Facebook Has Jumped the Shark (and how they might save themselves)

JumpingSharkAre you on Facebook? In recent years I grew to enjoy daily check-ins, following links, debating politics with acquaintances and strangers alike, sharing recipes and design ideas – I’ve even developed friendships with people I have never physically met. Then after a publicly disappointing IPO, Facebook plunged deep into a new advertising platform and the magic faded. It has jumped the shark.

If you don’t use Facebook you’re probably no longer reading, but if you do, you noticed ads suddenly popping into your news-feed, friends disappearing in the clutter, how strange company ads are “suggested” to you, while pages you previously “liked” are harder to find under a parade of newbies seeking endorsement. Perhaps you withdrew into smaller circles of “interest” groups. More likely you just spend less time on the site. My circle of friends complain how Facebook is less appealing; many simply don’t post or visit much anymore.

I don’t expect a service like Facebook to be free. I can’t even imagine the costs of operation for such a massive site. But what I didn’t expect was for it all to turn cumbersome and stupid, like TV: the path they are taking will lead them, like broadcast TV, right off the cliff. I suspect the ad format is not working and they might be getting nervous because I was just invited to participate in an extended user survey with open-ended questions, soliciting not merely scaled statistical values but what the respondent thinks in their own words. This level of market research is expensive to tabulate, signaling serious intentions.

Facebook can survive and grow profits if they evolve. They could become a subscription service, a members-only site where one drops in, rather like visiting a favorite coffee bar, to continue the beloved open sharing established before their PnL statements took precedence. I expect to pay for my coffee and wouldn’t mind paying an equivalent fee for access to last year’s Facebook format. However to grow beyond a SimCity or other community-style user base, Facebook could re-think their entire customer interface proposition.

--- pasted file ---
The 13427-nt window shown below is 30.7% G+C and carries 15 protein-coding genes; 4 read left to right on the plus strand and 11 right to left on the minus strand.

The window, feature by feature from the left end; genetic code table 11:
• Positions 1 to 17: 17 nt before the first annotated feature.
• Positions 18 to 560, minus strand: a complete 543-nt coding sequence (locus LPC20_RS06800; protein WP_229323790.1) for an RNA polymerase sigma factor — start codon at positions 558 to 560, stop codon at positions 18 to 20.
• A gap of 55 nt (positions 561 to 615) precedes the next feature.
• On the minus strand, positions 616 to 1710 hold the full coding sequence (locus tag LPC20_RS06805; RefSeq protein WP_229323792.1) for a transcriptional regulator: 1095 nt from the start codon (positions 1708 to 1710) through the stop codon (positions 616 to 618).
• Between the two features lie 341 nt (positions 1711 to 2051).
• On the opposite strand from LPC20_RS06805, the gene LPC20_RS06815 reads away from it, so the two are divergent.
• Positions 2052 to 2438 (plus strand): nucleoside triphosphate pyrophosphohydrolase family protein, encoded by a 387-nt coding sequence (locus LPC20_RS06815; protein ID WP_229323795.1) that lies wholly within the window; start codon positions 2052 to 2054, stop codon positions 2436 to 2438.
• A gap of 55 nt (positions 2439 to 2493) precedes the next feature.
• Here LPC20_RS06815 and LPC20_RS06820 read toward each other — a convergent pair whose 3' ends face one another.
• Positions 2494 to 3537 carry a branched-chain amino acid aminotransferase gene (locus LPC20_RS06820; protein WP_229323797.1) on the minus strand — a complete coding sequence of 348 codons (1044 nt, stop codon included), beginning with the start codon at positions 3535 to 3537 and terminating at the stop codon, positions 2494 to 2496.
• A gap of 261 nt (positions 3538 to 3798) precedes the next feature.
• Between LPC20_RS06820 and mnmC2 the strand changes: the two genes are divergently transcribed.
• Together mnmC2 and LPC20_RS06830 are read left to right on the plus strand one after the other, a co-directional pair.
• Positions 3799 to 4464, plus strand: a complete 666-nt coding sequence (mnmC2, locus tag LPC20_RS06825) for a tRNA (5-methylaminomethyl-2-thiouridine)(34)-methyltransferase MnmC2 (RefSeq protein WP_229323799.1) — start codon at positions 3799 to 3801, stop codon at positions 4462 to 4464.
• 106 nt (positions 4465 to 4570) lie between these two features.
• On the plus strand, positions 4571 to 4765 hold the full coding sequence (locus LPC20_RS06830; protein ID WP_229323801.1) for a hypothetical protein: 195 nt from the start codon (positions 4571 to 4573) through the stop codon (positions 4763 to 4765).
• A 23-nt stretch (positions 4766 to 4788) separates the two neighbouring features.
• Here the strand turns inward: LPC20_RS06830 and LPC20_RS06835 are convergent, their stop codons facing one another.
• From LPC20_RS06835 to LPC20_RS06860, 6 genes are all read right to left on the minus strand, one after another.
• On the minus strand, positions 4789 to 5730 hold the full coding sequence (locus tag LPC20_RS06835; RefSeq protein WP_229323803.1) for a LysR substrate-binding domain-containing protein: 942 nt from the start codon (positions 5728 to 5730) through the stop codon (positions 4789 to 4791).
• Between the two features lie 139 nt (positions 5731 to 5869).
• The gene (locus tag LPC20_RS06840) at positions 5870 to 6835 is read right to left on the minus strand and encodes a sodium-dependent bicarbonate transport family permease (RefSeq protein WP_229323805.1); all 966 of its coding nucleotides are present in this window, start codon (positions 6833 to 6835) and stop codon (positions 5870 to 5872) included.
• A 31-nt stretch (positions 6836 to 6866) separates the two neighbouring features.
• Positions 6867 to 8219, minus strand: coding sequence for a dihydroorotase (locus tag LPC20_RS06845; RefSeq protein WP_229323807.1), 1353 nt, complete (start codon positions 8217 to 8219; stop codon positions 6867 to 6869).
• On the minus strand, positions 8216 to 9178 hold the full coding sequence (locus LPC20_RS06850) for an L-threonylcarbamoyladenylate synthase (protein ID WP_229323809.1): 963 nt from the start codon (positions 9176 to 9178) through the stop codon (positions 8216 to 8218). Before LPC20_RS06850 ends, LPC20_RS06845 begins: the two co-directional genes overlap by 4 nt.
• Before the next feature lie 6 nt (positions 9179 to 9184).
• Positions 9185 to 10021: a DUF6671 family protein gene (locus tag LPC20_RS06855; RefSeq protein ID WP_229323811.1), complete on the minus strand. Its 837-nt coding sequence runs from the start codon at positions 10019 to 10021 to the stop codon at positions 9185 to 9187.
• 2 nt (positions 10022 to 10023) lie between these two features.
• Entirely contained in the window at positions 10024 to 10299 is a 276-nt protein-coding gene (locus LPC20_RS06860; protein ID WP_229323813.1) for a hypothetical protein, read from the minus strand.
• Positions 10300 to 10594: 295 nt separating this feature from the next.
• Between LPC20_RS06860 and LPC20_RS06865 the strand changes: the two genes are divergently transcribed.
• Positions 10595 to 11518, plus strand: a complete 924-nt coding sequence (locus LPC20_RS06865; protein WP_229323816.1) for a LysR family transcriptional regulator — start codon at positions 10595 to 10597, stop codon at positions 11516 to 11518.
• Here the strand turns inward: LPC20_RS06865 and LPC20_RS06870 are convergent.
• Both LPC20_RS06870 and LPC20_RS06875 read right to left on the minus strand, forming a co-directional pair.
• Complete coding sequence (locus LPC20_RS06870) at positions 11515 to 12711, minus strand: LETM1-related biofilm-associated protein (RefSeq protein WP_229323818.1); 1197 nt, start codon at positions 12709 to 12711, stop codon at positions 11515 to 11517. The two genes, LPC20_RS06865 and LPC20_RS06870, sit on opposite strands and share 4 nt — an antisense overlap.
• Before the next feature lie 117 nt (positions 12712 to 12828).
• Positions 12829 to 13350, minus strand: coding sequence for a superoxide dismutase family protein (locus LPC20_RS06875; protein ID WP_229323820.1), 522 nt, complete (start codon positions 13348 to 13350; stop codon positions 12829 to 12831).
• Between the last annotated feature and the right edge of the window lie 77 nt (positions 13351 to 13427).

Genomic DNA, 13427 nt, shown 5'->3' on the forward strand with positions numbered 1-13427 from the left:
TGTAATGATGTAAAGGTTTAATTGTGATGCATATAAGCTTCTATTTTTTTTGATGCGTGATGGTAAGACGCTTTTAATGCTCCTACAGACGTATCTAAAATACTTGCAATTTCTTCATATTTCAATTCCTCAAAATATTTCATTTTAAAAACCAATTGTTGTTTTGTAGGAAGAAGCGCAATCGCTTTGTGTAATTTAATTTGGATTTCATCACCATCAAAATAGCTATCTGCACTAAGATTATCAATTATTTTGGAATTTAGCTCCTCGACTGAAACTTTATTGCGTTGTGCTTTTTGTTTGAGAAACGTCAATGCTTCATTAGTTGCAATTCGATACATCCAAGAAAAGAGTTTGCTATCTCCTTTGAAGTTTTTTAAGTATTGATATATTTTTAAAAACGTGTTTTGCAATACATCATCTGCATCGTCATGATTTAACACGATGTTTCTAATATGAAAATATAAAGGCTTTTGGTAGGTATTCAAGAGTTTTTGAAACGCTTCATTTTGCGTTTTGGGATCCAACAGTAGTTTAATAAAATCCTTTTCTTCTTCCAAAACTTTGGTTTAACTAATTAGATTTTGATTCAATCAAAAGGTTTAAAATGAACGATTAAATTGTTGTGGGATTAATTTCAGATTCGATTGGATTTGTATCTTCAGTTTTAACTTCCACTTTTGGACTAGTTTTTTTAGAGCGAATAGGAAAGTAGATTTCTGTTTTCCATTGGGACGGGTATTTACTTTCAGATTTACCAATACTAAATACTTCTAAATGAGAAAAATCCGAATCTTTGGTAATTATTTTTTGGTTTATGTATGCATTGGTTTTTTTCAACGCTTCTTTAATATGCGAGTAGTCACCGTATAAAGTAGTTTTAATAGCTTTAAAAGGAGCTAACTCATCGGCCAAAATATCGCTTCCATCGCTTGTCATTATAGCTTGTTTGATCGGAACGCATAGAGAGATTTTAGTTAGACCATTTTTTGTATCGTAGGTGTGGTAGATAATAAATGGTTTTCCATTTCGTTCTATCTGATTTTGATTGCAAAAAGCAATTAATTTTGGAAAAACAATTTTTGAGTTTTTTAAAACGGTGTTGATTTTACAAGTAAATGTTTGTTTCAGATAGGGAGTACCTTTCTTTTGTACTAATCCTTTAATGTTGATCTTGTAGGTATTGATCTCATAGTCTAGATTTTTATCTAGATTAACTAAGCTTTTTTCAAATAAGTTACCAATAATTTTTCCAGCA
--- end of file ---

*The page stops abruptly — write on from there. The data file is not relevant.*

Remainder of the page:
Digital advertising generates opposing concerns, with business chasing keywords and user preferences to target  interested buyers, while those very users are growing more paranoid about “Big Brother” (Big Google?) firms, such as Alexa, amassing reams of their personal data. The truth of it is the current system doesn’t work very well. For example, my online identity seems based on generalizations like my age and sex, and often shows me ads for pages I hit once for research or landed on in error. (Of course I ignore these, like everyone does anymore, which is why click-through rates of 0.02% are considered acceptable.)

But what if we had a site where we could lodge our shopping lists, share what we are specifically looking for along with our personal data, and let them find for us the merchant with the exact product that fills the bill? The missing link? Trust.

I’m looking for an online personal shopper, a matchmaker … a Concierge. You know, that amazing person in a luxury hotel who will graciously – almost effortlessly – find you a taxi, a physician at 4 a.m., a babysitter, a dinner reservation, have your suit cleaned, arrange transportation or a last-minute gift or an outing the next day, even contact your embassy should you need it.  The concierge is resourceful yet discreet, anxious to serve yet will always uphold the reputation of the hotel. I’ve been hoping some web provider would glom onto this idea, and Facebook is ideally suited because we already have a relationship, albeit their side is faceless (cordial and helpful, but faceless – I mean, try and find their phone number, just try.)